Friday, September 29, 2006

Beware the Gowanus Canal Shit Storm

Dirty Gowanus Water

Read the Atlantic Yards Draft Environmental Impact Statement section on sewage, as we did, and you would think that a miracle has been wrought. Reduced to a few words, the report says that Atlantic Yards and all its 15,000-18,000 new residents and toilets would produce an itty-bitty problem here and there (ie, untreated sewage overflows into local waters),but that on the whole, there would be no major negative impact.

The report, for instance, says there would be less crap going into the Gowanus Canal with Atlantic Yards than without it. Come again? It claims that all of the efforts to reduce and hold Atlantic Yards sewage in storage tanks would result in less flowing into the canal than the current system.

Given that today is the last day for public comments to the Empire State Development Corporation and that there is an analysis of Biblical Proportions coming from the Council of Brooklyn Neighborhoods that will say that the DEIS is so full of errors that it shouldn't be approved, this is as good a day as any to take another look at the testimony offered by Marilyn Oliva, representing Friends and Residents of Greater Gowanus (FROGG). According to Oliva, who knows a little bit about sewage and the Gowanus, the report uses 1988 statistics for its predictions.

At issue are the wonderful events known as CSO's or "Combined Sewage Outflows." To you and me, that means so much rain overwhelming the sewage system that, well, shit, et. al. flows into the Gowanus and the East River (where Atlantic Yards crap would go). In the case of Gowanus, on a really bad day, it means sewage geyers erupting in the streets, basements flooding with unspeakable substance and the like. This is what happens in Gowanus during really bad rainstorms. This is also why sometimes, after it rains, the Gowanus smells, well, like shit. The funky smell is there because Brooklynites literally flush their toilets right into the Big G when it rains.

We were particularly taken by the description offered by Christopher Ketcham in an excellent New York Press article that was otherwise about the roof dogs of Gowanus:
The sewer streams underground run down to the old swampland and surface in the storm eye into scuddable foam, two and sometimes three feet deep...Manholes pop open and dash in the stream like discuses, and from them white-brown geysers frolic, four feet in the air, and around the geysers the water bashes in boiling waves, pauses in eddies, and shoots off in a tomato-colored stream west, making for the waterfalls on the banks of the canal, which speeds in its ebb to the sea.
Poetic, no?

What does this have to do with Atlantic Yards? Pretty much everything. Oliva argues that these Old Faithfuls of Shit will be far more common sights when Atlantic Yards is built, and that the DEIS is, well, a crock of you know what because consultants used 1988 data that doesn't take into account changing weather patterns:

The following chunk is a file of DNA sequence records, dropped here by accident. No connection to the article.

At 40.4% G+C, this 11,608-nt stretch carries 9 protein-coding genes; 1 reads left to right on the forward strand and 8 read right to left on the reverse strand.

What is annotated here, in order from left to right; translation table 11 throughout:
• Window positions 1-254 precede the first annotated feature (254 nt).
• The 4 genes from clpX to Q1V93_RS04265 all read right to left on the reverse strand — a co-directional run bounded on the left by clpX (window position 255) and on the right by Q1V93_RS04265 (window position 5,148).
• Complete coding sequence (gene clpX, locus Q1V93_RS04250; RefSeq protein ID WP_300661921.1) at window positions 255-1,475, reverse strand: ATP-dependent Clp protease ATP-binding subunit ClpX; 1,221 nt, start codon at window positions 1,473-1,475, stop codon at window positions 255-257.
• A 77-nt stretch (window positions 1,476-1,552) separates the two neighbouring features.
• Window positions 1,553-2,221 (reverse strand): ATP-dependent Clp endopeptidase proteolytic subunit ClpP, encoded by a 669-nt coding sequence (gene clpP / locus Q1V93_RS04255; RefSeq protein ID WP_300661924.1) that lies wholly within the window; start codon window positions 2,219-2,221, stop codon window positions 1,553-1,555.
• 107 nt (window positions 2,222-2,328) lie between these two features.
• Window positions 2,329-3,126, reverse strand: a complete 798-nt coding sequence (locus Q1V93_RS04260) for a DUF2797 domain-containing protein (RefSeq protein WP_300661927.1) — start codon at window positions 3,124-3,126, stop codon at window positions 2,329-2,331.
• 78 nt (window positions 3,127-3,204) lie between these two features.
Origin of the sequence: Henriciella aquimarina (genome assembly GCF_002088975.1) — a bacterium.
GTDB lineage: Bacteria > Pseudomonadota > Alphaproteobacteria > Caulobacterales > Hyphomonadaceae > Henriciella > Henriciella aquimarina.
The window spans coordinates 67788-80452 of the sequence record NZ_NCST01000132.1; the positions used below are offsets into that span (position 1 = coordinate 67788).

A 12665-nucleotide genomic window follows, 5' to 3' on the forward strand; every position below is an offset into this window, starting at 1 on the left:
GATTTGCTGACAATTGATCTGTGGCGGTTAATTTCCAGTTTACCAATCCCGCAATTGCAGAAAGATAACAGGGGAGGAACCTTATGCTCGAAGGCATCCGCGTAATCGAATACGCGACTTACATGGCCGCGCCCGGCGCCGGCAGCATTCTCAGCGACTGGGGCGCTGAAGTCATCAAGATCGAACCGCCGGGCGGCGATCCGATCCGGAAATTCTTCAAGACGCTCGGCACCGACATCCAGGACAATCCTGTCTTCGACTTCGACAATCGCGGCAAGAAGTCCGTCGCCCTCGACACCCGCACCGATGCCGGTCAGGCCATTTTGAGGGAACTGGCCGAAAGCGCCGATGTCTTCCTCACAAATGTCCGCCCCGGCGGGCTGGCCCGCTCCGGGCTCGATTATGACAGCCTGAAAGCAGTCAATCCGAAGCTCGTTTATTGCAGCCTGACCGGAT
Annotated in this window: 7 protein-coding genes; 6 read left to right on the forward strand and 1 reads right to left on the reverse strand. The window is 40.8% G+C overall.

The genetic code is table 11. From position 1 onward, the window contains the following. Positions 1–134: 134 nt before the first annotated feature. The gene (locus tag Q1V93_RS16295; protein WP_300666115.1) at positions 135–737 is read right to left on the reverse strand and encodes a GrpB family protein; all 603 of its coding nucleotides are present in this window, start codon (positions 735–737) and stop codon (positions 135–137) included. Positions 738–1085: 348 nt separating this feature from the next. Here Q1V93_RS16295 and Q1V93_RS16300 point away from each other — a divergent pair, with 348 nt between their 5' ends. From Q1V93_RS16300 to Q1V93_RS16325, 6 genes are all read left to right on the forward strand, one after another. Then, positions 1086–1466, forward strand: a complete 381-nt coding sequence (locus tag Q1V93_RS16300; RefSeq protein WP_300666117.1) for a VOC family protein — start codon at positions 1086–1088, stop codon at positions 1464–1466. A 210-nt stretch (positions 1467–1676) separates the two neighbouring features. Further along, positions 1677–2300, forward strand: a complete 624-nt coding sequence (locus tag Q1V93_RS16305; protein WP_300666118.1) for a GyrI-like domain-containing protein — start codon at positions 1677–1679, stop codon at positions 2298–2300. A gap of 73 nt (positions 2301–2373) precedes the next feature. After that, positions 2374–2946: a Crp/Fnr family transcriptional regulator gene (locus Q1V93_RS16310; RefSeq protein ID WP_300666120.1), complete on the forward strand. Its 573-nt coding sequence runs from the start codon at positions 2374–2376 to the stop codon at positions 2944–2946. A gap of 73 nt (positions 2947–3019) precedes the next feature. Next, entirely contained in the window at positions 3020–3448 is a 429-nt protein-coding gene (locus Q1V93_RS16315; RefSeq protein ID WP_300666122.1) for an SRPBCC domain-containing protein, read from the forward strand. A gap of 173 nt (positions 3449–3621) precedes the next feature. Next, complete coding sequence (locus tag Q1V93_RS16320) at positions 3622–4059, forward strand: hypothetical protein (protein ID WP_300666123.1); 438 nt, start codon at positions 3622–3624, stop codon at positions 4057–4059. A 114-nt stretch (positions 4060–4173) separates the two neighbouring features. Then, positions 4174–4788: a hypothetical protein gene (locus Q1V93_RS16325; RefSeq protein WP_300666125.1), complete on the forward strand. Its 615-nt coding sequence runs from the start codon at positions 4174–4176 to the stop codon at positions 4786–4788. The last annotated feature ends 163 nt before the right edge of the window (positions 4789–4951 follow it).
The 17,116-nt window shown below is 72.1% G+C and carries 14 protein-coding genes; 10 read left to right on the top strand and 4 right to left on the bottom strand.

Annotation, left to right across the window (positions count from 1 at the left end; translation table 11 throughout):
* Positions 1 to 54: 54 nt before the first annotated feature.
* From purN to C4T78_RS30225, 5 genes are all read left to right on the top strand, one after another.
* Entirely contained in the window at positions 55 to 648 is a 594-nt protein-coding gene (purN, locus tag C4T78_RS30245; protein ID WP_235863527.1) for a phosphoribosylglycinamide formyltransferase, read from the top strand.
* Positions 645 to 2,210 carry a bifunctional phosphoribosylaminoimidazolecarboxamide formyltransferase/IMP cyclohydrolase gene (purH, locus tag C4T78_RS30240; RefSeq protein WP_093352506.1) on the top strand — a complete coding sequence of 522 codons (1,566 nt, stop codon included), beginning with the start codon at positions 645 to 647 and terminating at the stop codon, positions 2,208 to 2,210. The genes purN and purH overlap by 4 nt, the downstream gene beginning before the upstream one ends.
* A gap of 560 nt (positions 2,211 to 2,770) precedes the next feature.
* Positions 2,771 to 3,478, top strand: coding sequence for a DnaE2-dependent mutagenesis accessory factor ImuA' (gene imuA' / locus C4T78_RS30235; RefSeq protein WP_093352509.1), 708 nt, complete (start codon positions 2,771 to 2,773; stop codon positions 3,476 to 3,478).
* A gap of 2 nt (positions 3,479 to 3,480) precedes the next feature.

The model used to arrive at this conclusion, InfoWorks, uses the year 1988 as an average for both rainfall and storm intensity, both of which contribute to CSO’s. As all local residents know, 1988 does not adequately represent either average rainfall or storm intensity, both of which have been much greater in the past 10 years, both of which are projected to be greater still as we enter a 30-year cycle of more rain and more severe storms. Any model using this average and the results it produces then is flawed and should be reconsidered with more accurate data.

Perhaps even more significant: the InfoWorks model indicates that under the best circumstances, 2 more CSO’s would occur with between 15 and 18,000 more people flushing toilets into the Canal which “would not affect the quality of the water in the Canal.” We would like to point out that…The currently permitted CSO’s in the Gowanus Canal make it the single biggest contributor of high levels of pathogens to the New York Harbor; even two more of these events would then have a significant impact on the quality of water in the Canal, and in the Harbor. Permitting only two more of these events will thus have a significant affect on the waterways.

Residents from Ft Greene to Park Slope have to deal with sewage flooding their basements because the current sewage system and the Gowanus watershed cannot handle the rainfall and sewage we already produce. Antiquated sewer lines and an over-taxed watershed mean that rain and wastewater often never make it to the Red Hook or Owl’s Head Water Treatment Plants; they spill out of the system causing unlicensed CSO’s.

Vague promises of system upgrades do not sufficiently address the real health and safety issues that will arise with between 15 to 18,00 more residents flushing toilets into an already overtaxed system.

Just one of the thousands of issues associated with Atlantic Yards that may, or may not, be addressed by the Empire State Development Corporation that will impact life in Brooklyn.

Related Post:

2 Comments:

Anonymous NoLandGrab said...

The FROGGies were also mentioned in today's NY Times article"

The group Friends and Residents of Greater Gowanus, for example, took issue with the review’s contention that the toilets of thousands of new residents would not significantly increase sewage overflow into the Gowanus Canal.

10:28 AM  
Anonymous Anonymous said...

uhm, but they're going to have waterless urinals in the stadium!

11:19 AM  

Post a Comment

Links to this post:

Create a Link

<< Home